According to Bernd Kramer, a journalist for the German daily Tageszeitung (taz), university financing isn’t a particularly hot and contentious topic in the German media. Yet in certain unscrupulous cases, the co-mingling of research and industry can wreak havoc on independent science, yielding a number of highly “newsworthy” complications. A new initiative launched by taz, Transparency International Germany and the Freier Zusammenschluss von Studentinnenschaften aims to examine and, potentially, curtail the influence of private funding within the German university system. Launched in January, Hochschulwatch.de (“University Watch”) is a crowd-sourced Web portal inviting the public to report on details of university funding. The project will run for a year, with the hope of illuminating the often-shadowed intersections of private money and higher education in Germany.
Hochschulwatch functions like Wikipedia in the sense that there’s an entry for each of nearly 400 German universities and institutes, all of which can be communally edited. “We invite people to crowd-source information when companies influence universities, for example by financing specific professorships or setting up institutes,” says Christian Humborg, Managing Director of Transparency International Germany. Humborg assigns the lack of transparency as the principle cause for concern, not necessarily the private financing of universities. While the acquisition of external money doesn’t equate with nefarious academic strong-arming, simple dangers exist. “In some cases, there are very questionable issues tied to the setting up of certain institutes,” he says. “Companies can have too much of a say, which endangers the independence of research and science.”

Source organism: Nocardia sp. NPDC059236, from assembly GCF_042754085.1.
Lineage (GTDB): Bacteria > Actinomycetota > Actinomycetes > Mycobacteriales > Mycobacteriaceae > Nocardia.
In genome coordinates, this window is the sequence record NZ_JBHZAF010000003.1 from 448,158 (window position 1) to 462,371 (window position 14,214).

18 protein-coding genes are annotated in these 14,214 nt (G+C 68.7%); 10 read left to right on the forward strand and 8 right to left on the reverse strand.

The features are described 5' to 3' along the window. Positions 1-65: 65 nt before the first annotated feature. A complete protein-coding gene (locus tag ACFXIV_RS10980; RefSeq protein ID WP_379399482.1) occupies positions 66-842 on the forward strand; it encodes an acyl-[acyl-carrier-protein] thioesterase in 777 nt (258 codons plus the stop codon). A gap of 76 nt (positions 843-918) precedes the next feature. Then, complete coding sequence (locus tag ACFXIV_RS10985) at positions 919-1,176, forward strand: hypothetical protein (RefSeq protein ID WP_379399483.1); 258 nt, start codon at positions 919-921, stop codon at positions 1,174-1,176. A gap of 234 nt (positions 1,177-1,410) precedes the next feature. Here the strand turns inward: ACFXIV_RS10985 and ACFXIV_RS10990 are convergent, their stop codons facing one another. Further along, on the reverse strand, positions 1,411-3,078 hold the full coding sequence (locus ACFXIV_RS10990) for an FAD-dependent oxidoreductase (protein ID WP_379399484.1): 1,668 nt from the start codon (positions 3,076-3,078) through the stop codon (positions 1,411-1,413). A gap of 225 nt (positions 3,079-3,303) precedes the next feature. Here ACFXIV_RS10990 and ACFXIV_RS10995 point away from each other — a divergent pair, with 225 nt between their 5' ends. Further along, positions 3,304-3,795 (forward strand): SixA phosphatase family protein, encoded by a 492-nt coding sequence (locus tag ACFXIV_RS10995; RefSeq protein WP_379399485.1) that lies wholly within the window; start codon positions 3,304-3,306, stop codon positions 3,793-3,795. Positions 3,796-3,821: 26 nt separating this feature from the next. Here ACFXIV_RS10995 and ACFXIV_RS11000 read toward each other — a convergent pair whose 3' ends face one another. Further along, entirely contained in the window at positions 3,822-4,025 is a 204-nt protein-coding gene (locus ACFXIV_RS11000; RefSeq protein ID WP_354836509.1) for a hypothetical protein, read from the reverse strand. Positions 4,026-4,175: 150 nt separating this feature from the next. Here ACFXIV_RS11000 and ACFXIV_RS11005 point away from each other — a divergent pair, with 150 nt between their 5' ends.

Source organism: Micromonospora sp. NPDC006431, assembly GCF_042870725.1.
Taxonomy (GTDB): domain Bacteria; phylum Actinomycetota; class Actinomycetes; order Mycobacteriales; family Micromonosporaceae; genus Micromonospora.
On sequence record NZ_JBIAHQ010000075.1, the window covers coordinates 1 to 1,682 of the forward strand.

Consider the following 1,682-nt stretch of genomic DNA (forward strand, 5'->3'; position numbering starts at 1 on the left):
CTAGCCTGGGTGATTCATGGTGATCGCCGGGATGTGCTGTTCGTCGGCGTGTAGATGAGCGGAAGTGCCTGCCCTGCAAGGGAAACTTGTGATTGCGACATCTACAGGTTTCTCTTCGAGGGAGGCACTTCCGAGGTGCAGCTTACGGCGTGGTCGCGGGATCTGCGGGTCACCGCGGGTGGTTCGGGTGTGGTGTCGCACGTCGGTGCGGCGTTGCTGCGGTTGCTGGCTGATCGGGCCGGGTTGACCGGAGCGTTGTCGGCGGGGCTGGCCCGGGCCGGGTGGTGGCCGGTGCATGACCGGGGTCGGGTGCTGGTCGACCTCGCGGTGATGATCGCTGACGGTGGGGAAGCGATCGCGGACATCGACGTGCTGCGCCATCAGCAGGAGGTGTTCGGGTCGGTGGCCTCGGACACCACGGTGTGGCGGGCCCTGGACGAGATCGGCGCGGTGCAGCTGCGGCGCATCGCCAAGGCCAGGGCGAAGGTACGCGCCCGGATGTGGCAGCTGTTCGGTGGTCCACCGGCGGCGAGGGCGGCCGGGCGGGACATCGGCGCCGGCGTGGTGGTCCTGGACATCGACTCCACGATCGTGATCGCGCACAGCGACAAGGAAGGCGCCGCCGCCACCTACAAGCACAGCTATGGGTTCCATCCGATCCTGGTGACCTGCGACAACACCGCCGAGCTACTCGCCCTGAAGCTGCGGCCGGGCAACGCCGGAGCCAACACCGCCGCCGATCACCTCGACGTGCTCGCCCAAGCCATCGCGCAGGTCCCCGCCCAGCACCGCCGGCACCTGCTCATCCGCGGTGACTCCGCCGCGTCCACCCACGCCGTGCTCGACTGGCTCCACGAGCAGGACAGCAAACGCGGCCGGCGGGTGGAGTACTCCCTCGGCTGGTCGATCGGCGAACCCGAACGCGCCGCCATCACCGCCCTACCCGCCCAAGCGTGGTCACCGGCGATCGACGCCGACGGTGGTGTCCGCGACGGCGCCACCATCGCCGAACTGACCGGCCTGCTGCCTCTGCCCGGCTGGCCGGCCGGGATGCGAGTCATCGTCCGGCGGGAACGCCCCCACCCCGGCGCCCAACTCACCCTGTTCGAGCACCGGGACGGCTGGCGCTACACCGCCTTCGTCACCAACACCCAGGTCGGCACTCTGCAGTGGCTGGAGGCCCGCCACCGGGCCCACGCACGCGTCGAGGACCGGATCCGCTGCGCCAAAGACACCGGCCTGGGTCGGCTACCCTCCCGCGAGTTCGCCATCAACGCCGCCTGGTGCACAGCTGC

Universities are often unwilling or unable to provide annual measures of money-flow, perhaps giving only broad indications of figures arriving from industry, philanthropy or private corporations. For this reason, individuals with insider information on university financing are asked to contribute to Hochschulwatch’s entries. This is where taz comes in. Amendments to entries must go through taz’s fact-checking procedure for accuracy and legality before they’re made public. “Before publishing the entries we check out all the information and sources,” explains Kramer, who’s also sifting through reports in search of potential stories. “We hope it will generate hints about what we should be researching in the future,” he says. After Hochschulwatch’s year-long duration, data gathered from the project will be evaluated in order to get a read on the independent state of science.
Created to address the risk of external interests superseding or influencing research and education, Hochschulwatch is a reminder that universities have a responsibility to prioritize educational integrity over economic interests. It will be enlightening to learn more about what is, in fact, prioritized.